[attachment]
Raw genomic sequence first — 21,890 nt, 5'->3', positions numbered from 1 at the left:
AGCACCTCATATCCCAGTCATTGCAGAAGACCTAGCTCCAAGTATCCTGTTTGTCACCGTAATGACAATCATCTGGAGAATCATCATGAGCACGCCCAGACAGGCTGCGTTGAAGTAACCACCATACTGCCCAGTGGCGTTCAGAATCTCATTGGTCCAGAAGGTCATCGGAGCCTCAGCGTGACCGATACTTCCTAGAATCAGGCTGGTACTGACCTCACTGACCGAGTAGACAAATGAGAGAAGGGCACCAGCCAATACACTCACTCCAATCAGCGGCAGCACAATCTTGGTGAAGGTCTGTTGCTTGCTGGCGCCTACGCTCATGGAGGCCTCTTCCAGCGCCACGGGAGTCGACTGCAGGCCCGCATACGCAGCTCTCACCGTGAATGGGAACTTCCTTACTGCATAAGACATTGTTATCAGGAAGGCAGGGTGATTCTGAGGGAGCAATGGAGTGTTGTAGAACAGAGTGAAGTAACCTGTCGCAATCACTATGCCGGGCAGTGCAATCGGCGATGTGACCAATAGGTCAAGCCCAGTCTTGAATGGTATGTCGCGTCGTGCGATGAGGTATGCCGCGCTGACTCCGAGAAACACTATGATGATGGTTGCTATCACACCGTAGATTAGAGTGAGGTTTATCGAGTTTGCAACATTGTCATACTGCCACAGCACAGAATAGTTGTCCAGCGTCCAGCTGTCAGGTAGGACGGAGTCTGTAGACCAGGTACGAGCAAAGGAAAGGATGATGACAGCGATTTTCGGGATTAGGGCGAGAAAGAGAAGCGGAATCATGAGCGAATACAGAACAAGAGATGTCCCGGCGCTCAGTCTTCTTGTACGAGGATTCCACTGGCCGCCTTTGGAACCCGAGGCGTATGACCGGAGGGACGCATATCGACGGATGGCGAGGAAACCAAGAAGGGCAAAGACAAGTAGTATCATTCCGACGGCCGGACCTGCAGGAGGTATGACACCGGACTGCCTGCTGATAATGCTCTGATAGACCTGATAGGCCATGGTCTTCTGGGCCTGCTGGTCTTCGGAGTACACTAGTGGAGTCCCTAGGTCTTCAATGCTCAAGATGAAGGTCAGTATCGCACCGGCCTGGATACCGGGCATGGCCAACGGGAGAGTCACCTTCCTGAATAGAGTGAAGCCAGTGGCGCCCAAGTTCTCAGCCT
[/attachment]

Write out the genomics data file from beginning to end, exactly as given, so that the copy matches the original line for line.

Raw genomic sequence first — 21,890 nt, 5'->3', positions numbered from 1 at the left:
AGCACCTCATATCCCAGTCATTGCAGAAGACCTAGCTCCAAGTATCCTGTTTGTCACCGTAATGACAATCATCTGGAGAATCATCATGAGCACGCCCAGACAGGCTGCGTTGAAGTAACCACCATACTGCCCAGTGGCGTTCAGAATCTCATTGGTCCAGAAGGTCATCGGAGCCTCAGCGTGACCGATACTTCCTAGAATCAGGCTGGTACTGACCTCACTGACCGAGTAGACAAATGAGAGAAGGGCACCAGCCAATACACTCACTCCAATCAGCGGCAGCACAATCTTGGTGAAGGTCTGTTGCTTGCTGGCGCCTACGCTCATGGAGGCCTCTTCCAGCGCCACGGGAGTCGACTGCAGGCCCGCATACGCAGCTCTCACCGTGAATGGGAACTTCCTTACTGCATAAGACATTGTTATCAGGAAGGCAGGGTGATTCTGAGGGAGCAATGGAGTGTTGTAGAACAGAGTGAAGTAACCTGTCGCAATCACTATGCCGGGCAGTGCAATCGGCGATGTGACCAATAGGTCAAGCCCAGTCTTGAATGGTATGTCGCGTCGTGCGATGAGGTATGCCGCGCTGACTCCGAGAAACACTATGATGATGGTTGCTATCACACCGTAGATTAGAGTGAGGTTTATCGAGTTTGCAACATTGTCATACTGCCACAGCACAGAATAGTTGTCCAGCGTCCAGCTGTCAGGTAGGACGGAGTCTGTAGACCAGGTACGAGCAAAGGAAAGGATGATGACAGCGATTTTCGGGATTAGGGCGAGAAAGAGAAGCGGAATCATGAGCGAATACAGAACAAGAGATGTCCCGGCGCTCAGTCTTCTTGTACGAGGATTCCACTGGCCGCCTTTGGAACCCGAGGCGTATGACCGGAGGGACGCATATCGACGGATGGCGAGGAAACCAAGAAGGGCAAAGACAAGTAGTATCATTCCGACGGCCGGACCTGCAGGAGGTATGACACCGGACTGCCTGCTGATAATGCTCTGATAGACCTGATAGGCCATGGTCTTCTGGGCCTGCTGGTCTTCGGAGTACACTAGTGGAGTCCCTAGGTCTTCAATGCTCAAGATGAAGGTCAGTATCGCACCGGCCTGGATACCGGGCATGGCCAACGGGAGAGTCACCTTCCTGAATAGAGTGAAGCCAGTGGCGCCCAAGTTCTCAGCCT